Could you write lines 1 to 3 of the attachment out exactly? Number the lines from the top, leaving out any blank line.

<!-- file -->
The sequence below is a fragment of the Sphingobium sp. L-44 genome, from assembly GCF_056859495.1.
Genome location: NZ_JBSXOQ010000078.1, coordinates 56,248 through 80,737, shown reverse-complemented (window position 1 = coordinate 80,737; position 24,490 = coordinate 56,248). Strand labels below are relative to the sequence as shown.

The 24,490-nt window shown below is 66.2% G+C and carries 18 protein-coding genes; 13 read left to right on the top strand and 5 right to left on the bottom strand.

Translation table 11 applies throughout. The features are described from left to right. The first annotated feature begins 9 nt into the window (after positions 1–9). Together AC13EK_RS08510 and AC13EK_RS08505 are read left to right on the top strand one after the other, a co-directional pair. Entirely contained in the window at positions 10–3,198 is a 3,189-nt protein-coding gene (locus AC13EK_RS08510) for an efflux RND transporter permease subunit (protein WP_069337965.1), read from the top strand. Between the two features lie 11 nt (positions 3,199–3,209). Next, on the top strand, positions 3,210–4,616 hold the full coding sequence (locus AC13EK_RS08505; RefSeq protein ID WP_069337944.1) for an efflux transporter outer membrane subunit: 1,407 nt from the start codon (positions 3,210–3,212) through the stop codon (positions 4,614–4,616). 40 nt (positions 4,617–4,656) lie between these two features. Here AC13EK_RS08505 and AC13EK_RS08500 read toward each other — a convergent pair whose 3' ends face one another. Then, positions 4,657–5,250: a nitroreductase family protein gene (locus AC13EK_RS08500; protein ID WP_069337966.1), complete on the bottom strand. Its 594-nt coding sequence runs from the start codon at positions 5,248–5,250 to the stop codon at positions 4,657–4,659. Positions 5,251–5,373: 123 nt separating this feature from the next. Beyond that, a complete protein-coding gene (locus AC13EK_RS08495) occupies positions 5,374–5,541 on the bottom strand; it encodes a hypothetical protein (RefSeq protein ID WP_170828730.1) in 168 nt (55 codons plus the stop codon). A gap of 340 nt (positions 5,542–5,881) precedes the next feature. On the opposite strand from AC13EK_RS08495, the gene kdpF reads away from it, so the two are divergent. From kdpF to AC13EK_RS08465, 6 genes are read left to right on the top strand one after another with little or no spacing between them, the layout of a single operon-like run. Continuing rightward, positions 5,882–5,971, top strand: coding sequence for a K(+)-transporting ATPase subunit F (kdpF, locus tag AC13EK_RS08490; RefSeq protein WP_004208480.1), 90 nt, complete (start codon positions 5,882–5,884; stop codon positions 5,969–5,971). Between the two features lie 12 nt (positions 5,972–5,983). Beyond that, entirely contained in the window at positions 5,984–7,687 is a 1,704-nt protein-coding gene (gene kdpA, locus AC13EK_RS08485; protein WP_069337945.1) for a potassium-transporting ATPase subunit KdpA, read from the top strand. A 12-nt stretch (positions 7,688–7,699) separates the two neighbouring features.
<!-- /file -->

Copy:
The sequence below is a fragment of the Sphingobium sp. L-44 genome, from assembly GCF_056859495.1.
Genome location: NZ_JBSXOQ010000078.1, coordinates 56,248 through 80,737, shown reverse-complemented (window position 1 = coordinate 80,737; position 24,490 = coordinate 56,248). Strand labels below are relative to the sequence as shown.

The 24,490-nt window shown below is 66.2% G+C and carries 18 protein-coding genes; 13 read left to right on the top strand and 5 right to left on the bottom strand.